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Bank Austria Purchasing Managers' Index for February:
Austrian industry defies market turbulence and economic worries

  • Industry keeps growing: Bank Austria Purchasing Managers' Index climbs to 51.9 points in February
  • Strongest production increase in two years thanks to growth in Austrian and international orders, but employment barely rises in February
  • Decline in commodity prices improves earnings position of Austrian industrial companies
  • Austrian industry currently growing faster than Europe

In spite of the recent turbulence on the market and the growing economic concerns, Austrian industry is in good shape at present. "Austrian industry has been enjoying an upwards trend for roughly a year now. The increase in Bank Austria’s Purchasing Manager's Index to 51.9 points in February shows that following a dip before the turn of the year, growth has picked up again since the start of 2016", said Bank Austria chief economist Stefan Bruckbauer. Despite the tense mood on the markets, Austrian industry is still providing good real economic data. "The higher demand for Austrian industrial goods prompted domestic companies to expand their production levels markedly in February. The thicker order backlog and the higher output prices are also indicative of the good industrial activity at present. This is offset, however, by the slower increase in employment and the very cautious inventory management, which suggests companies’ business expectations are guarded", added Bruckbauer, summarising the main results of the monthly survey among Austrian purchasing managers.

The increase in the Bank Austria Purchasing Managers' Index in February is due largely to higher production output driven by improved orders. "After two weaker months, Austrian industrial companies managed to record an increase in new and follow-up orders again in February. Most of this demand was in Austria, but external demand picked up too. This meant production at companies was ramped up faster than we have seen in roughly two years", said Bank Austria economist Walter Pudschedl. The production index reached 55.1 points, its highest level since January 2014. Nonetheless, the order backlog rose in February as production capacities are insufficient.

Bolstered by the additional orders, Austrian industrial companies were able to increase their output prices marginally in February. "For the first time since mid-2014 the improved demand resulted in higher output prices. At the same time, the continued, sharp decline in prices for commodities and primary materials is good for purchasing conditions. For the sixth month in a row, input and output price trends have improved the cost and earnings position of most Austrian companies", analysed Pudschedl.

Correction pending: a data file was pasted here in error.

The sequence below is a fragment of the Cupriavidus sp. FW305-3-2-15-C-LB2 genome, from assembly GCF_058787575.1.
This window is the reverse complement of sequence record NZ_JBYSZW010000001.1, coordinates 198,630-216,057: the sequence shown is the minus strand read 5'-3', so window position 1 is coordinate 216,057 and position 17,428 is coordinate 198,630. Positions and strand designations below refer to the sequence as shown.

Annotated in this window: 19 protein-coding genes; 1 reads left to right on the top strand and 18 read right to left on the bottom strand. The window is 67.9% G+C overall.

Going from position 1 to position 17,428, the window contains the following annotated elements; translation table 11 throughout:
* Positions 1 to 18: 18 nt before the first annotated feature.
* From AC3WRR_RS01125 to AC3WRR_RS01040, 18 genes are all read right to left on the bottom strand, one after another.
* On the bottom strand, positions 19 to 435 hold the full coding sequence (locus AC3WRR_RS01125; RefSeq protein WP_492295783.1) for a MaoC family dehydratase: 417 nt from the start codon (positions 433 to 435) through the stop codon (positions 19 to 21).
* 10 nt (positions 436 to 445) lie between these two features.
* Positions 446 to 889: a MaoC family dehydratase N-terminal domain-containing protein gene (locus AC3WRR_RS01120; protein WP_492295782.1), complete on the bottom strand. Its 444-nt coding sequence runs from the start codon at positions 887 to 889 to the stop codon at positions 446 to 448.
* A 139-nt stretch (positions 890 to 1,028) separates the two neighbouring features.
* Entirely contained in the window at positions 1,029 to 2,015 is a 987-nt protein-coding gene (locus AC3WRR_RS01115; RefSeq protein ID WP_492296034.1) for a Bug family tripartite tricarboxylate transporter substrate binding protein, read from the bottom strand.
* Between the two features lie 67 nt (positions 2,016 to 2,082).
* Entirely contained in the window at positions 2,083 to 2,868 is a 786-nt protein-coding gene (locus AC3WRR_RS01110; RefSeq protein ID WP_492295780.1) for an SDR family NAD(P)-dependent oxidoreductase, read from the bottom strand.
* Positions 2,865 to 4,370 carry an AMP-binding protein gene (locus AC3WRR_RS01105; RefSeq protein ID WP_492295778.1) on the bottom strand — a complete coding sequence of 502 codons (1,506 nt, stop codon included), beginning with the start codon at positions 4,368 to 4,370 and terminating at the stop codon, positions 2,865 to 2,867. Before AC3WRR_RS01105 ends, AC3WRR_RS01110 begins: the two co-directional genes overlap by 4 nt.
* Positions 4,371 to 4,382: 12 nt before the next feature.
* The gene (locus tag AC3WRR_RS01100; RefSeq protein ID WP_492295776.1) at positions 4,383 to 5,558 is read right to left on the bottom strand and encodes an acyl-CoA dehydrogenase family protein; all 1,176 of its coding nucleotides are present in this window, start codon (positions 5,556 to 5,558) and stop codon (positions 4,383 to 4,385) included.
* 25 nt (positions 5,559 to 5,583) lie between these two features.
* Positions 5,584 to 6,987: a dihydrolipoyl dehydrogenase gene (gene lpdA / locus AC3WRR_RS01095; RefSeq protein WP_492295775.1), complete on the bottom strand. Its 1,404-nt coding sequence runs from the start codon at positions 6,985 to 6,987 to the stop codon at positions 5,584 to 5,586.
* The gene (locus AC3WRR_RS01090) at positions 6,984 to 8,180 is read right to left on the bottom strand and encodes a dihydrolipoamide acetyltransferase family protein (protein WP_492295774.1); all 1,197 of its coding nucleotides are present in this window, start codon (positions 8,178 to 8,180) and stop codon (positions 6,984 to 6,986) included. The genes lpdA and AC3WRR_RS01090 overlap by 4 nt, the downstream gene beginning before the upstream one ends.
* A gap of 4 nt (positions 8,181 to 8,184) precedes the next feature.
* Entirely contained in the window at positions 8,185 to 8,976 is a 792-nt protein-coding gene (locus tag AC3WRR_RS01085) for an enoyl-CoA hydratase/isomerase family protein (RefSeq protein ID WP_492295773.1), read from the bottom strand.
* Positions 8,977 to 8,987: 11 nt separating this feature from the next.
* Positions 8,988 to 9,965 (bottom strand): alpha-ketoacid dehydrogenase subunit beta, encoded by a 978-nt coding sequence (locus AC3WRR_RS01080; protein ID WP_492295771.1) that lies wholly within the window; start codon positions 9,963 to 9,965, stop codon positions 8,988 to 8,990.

In contrast to the positive survey data on the current position of Austrian industry, Austrian companies remain very cautious about their future business prospects. This is particularly reflected in personnel and inventory management. Although we saw an increase of capacity-in-use within Austrian industry thanks to the upwards trend in production, employment barely rose in February. The pace of employment growth in February was the lowest recorded in the last six months of constant positive development. In terms of inventories, the cost optimisation trend seen for the last eighteen months continued with a reduction in stocks. Yet both stocks of purchases and finished goods were reduced somewhat more slowly in February than in previous months.

The latest Bank Austria Purchasing Managers' Index displays a slight improvement in industrial activity in February. Orders from Austria and abroad picked up, production underwent significant expansion, employment managed to post at least marginal growth and Austrian enterprises benefitted from the current price trends. Sitting at 51.9 points, the Bank Austria Purchasing Managers’ Index in Austria has beaten its European counterparts for the first time in months, most of which deteriorated somewhat in February, in contrast to the trends in Austria. The preliminary purchasing managers' index for the eurozone dropped to 51.0 points, pulled down particularly by the German indicator.

Industry bears up so far in face of uncertainty
In spite of the weaker purchasing managers' indices in many European countries in February, European industry is still growing. Yet given the strained sentiment seen for example in the recent sharp decline of the German IFO business climate index, it must be asked whether the turbulence on the financial markets and the geopolitical events will have negative effects on the real economy. “Both Austrian and European industry as a whole is currently in rude health. Real economic data has yet to really react to the deterioration in sentiment following the turbulence on the financial markets. But the longer the uncertainty and the geopolitical problems persist, the greater the likelihood we will see negative impacts seeping through to the real economy”, concluded Bruckbauer.

 tables (PDF; 197 KB)

Enquiries: Bank Austria Economics & Market Analysis Austria
Walter Pudschedl, Tel.: +43 (0) 50505 - 41957;
E-mail: walter.pudschedl@unicreditgroup.at

Note: PMI figures above the 50.0 mark indicate growth compared to the previous month; readings below the 50.0 mark indicate contraction. The greater the divergence from 50.0, the greater the change signalled. This report contains the original data from the monthly survey of purchasing managers from industrial companies in Austria. The survey is sponsored by Bank Austria and has been carried out by Markit Economics under the auspices of ÖPWZ, the Austrian Productivity and Efficiency Centre, since October 1998.